Recently, we’ve been inundated with new business. For an agency owner, there is no better feeling than to have your reputation spread to others who will confide their trust in your business to better their interactive marketing. Luckily, we have the staff to manage all of these new inquiries and more.
As new clients come in, many have never run an interactive campaign, much less a paid search campaign. Over time, I’ve noticed the need for education on exactly how to start a campaign and what to expect from it. I can’t imagine what it’s like for the vast majority of small business owners who decide to put their toe in the search engine marketing pool without a lifeguard like an agency or a consultant with expertise.
The term “sink or swim” comes to mind. And judging from what I’ve seen in the small business landscape, far too many small businesses immediately sink and then get out of the pool forever. This is a shame, as the rewards of a successful search marketing campaign are great.
Establishing Goals and Expectations
The first step with a new client is to establish their goals and expectations for the campaign. This comes before keyword research, optimization, setting up accounts, or any of the mundane tactical and strategic details that most search engine marketers deal with on a daily basis. Without set goals and metrics, a campaign is sure to fail. And sometimes it’s harder than it should be to set these goals. Why? Because many businesses are not familiar enough with their own sales metrics to set realistic expectations on what they will receive.
For example, let’s say you sell a blue widget subscription service. Do you know the lifetime value of your customers? If one month of your service costs $25, you might be tempted to say that you want your acquisition costs to be well south of $10 so you can maintain a healthy margin. This is achievable, but remember, in the world of PPC every action has an equal and opposite reaction. In this case, in order to get your acquisition costs down, you will most likely be sacrificing the volume of customers – which in the long run will cost you a ton of money.
Measuring Campaign Success
Most of my e-commerce clients measure success on a return on advertising spend (ROAS) model. This model works well because we don’t have to take into account varying margins for different products. In the case of lead generation campaigns, we tend to take the cost per acquisition model (CPA). This can be for either leads or actual sign-ups, depending on the service or product. In lead generation campaigns, we usually take a hybrid approach of cost per lead (CPL) and CPA. We work toward a specific cost per lead but receive feedback from the sales team on each lead so we can optimize the keywords or contextual placements that are providing the highest quality leads. This tends to bring in the best of both worlds.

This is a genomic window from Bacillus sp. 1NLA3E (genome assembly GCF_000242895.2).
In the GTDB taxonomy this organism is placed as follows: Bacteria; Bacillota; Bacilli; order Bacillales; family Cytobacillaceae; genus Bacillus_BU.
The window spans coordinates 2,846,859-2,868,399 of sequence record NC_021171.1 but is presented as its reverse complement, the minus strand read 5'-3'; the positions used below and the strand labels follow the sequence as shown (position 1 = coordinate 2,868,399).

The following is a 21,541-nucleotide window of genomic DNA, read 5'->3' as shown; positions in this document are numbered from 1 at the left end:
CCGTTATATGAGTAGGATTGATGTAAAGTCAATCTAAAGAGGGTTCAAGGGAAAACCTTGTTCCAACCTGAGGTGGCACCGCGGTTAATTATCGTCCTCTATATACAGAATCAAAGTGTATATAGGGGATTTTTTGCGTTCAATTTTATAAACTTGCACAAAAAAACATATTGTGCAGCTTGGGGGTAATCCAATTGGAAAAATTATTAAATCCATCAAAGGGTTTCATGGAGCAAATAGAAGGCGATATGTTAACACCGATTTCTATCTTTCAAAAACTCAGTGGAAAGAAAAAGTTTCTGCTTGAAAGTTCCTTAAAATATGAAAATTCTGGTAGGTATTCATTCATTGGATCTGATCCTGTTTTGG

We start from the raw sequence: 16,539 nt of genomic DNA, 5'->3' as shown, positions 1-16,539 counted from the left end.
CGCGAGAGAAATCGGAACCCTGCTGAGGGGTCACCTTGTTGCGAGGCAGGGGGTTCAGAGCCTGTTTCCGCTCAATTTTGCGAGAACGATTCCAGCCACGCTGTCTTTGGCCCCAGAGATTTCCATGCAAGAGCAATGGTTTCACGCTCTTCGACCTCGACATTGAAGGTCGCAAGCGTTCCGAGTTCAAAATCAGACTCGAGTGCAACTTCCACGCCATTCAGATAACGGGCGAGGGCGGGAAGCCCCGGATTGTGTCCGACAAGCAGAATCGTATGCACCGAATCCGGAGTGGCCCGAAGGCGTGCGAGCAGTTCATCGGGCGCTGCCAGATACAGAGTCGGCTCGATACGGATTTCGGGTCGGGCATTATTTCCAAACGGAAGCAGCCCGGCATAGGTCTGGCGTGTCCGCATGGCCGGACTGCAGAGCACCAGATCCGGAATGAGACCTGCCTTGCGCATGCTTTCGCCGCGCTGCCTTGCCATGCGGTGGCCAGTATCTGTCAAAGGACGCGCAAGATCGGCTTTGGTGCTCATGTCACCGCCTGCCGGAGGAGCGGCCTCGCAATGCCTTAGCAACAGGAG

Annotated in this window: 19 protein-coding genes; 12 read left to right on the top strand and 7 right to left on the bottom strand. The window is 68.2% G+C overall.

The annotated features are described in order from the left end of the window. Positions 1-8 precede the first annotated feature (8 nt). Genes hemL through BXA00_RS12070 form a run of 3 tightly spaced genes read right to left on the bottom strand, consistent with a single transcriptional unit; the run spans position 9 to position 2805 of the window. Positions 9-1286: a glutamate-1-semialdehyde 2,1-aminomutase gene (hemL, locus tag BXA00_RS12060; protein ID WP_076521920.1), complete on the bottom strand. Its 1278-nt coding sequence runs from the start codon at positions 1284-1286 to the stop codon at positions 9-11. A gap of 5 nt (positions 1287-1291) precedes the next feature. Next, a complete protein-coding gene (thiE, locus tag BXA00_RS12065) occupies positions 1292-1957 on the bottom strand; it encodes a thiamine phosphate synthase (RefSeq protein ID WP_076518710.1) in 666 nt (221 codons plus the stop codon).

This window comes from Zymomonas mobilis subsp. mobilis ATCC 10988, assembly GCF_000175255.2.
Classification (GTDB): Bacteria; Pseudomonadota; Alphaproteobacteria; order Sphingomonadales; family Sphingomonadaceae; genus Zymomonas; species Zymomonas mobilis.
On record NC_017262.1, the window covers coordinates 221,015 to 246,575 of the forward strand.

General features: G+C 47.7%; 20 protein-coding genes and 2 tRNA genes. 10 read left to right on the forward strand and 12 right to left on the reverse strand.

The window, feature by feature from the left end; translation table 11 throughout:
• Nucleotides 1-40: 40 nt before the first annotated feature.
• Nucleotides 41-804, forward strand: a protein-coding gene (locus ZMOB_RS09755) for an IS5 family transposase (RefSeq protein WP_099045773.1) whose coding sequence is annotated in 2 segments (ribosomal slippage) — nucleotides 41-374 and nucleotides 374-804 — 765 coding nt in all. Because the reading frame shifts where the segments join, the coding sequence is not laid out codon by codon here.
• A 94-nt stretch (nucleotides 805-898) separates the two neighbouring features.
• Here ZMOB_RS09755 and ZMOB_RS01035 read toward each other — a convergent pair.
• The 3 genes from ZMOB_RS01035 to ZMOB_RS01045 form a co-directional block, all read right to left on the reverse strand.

Most clients, when they first come in, aren’t thinking in terms of concrete metrics for their products or services. They want the most leads or sales they can get for the least amount of money. I want that too, and if I were a genie I would provide it along with two other wishes – but in order to get to the point of highest efficiency, we first must start with a goal, achieve it and then tweak accordingly.
Remember when I said that every action has an equal and opposite reaction? Well, that’s not always true. There are certain times when we can achieve efficiencies in a contextual placement, or the aggregate power of tail term keywords can maintain volume and bring down costs. This doesn’t happen for everyone, but it does happen sometimes. That’s the closest I ever came to being a genie, because those of you who know me can attest I would never fit into a bottle.
One of the worst things you can do in a PPC campaign is start without setting your goals first. You may think – lets just see what I get. That can lead to two things – over spending and under performing. If you just say – I have a budget of $10,000 and I want to get as much as I can for that, you will most likely get nothing. You must set a metric and focus on it or you’ll end up just wasting money. It’s surprising to me that so many people think this way.
So before you start your PPC campaign, set out your initial metrics for success. These metrics can always be changed down the road, but you only get to make a good first impression once. I’d also recommend talking to a lifeguard before setting foot into the SEM pool, but if you don’t, remember it’s swim at your own risk.
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